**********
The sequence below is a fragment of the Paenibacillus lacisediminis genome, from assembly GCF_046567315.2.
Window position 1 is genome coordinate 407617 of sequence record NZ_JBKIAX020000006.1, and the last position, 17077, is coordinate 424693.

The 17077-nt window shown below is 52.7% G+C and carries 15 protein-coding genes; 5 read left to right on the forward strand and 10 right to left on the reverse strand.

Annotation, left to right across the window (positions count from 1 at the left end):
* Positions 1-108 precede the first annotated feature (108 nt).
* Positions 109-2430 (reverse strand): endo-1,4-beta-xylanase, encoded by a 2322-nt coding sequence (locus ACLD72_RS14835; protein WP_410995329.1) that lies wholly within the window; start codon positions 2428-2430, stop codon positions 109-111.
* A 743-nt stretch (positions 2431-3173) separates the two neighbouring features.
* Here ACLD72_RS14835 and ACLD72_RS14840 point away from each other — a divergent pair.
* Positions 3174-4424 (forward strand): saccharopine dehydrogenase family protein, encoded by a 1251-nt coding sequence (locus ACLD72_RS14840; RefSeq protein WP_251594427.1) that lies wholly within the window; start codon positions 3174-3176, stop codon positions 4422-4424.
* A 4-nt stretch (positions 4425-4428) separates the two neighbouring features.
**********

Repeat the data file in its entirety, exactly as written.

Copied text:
The sequence below is a fragment of the Paenibacillus lacisediminis genome, from assembly GCF_046567315.2.
Window position 1 is genome coordinate 407617 of sequence record NZ_JBKIAX020000006.1, and the last position, 17077, is coordinate 424693.

The 17077-nt window shown below is 52.7% G+C and carries 15 protein-coding genes; 5 read left to right on the forward strand and 10 right to left on the reverse strand.

Annotation, left to right across the window (positions count from 1 at the left end):
* Positions 1-108 precede the first annotated feature (108 nt).
* Positions 109-2430 (reverse strand): endo-1,4-beta-xylanase, encoded by a 2322-nt coding sequence (locus ACLD72_RS14835; protein WP_410995329.1) that lies wholly within the window; start codon positions 2428-2430, stop codon positions 109-111.
* A 743-nt stretch (positions 2431-3173) separates the two neighbouring features.
* Here ACLD72_RS14835 and ACLD72_RS14840 point away from each other — a divergent pair.
* Positions 3174-4424 (forward strand): saccharopine dehydrogenase family protein, encoded by a 1251-nt coding sequence (locus ACLD72_RS14840; RefSeq protein WP_251594427.1) that lies wholly within the window; start codon positions 3174-3176, stop codon positions 4422-4424.
* A 4-nt stretch (positions 4425-4428) separates the two neighbouring features.